The next priority for the programme: ensuring that change is created as a result. There are plans to create a people experience insight hub, bringing together the themes heard during the listening exercise and aligning it to broader data.

“It’s good to be a city that wants to listen,” Hannah reflected. “But how are we acting on what people say? That’s our big theme for this year. People have consistently told us similar messages about their experiences, but how are we acting on that?”

Insight into action

This, suggested Dan Wellings, is absolutely central to ICSs getting patient engagement right. A senior fellow at The King’s Fund, Dan is one of the authors of the paper Understanding integration: how to listen to and learn from people in communities, which strongly emphasises the need to make engagement everyone’s business in the ICS, to turn data into action, and to report back on that action. Leadership will, he argued, be key to that happening.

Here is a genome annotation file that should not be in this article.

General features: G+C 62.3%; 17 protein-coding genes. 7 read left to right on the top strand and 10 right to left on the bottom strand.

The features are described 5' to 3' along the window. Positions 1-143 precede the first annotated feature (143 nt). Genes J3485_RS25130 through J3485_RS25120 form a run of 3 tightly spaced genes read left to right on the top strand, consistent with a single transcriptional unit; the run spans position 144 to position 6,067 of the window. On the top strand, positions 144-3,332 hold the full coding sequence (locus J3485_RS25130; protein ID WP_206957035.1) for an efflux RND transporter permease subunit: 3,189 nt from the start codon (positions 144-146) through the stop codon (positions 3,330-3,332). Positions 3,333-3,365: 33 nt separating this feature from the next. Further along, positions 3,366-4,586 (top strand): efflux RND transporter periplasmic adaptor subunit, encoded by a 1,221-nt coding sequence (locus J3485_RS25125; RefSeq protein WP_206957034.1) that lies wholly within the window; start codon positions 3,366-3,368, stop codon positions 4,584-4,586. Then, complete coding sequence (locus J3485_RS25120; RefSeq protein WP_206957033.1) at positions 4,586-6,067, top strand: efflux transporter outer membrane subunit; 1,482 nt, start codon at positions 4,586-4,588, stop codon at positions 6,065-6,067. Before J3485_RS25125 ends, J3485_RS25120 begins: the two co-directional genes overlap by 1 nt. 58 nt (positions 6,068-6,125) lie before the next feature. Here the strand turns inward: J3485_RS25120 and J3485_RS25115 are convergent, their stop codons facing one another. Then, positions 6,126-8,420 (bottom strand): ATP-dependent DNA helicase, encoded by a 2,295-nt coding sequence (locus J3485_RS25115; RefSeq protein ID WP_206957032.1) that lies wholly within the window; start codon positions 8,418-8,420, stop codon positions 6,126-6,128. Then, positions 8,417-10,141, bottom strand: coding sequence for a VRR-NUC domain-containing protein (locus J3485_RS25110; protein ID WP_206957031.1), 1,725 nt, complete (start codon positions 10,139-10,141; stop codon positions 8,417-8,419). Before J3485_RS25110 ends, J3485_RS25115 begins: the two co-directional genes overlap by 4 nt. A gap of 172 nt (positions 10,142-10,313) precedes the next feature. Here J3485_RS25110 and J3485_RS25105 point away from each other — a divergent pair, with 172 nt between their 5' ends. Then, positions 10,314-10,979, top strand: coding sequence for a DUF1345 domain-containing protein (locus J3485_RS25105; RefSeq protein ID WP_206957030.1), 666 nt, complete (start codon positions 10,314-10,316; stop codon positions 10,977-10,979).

“I would refer to [the example of] Donna Hall who, as chief executive of Wigan Council, absolutely set the tone for this has to be at the core of everything we do. [See box below.]

“Whereas sometimes I think this area of work in the past has almost felt like an appendix to organisations, it's felt like something that people do, but it's not at the heart of it. And too often there's exercises where people have said: ‘There's been a really good conversation’, and then there's very little that happens afterwards.

“It doesn't matter what you do [with listening exercises] if you don't do anything with what you learn,” he emphasised. “That feels absolutely fundamental to this.”

He did suggest that ICSs may be able to overcome previous challenges here, by virtue of their cross-organisational and sector nature. “I heard from a patient and public engagement lead an acute trust who'd done an exercise with the public and, actually, a lot of the feedback they got was around primary care and the lack of joined-up care between primary and acute. And we said: ‘Well, what did you do with that information?’ And they said: 'Well at the moment we don't have somewhere we can take that’.”

With ICSs, that should hopefully change. But even if it does, there will be a need for the data collected via listening exercises to be granted the same esteem and value as more traditional indicators.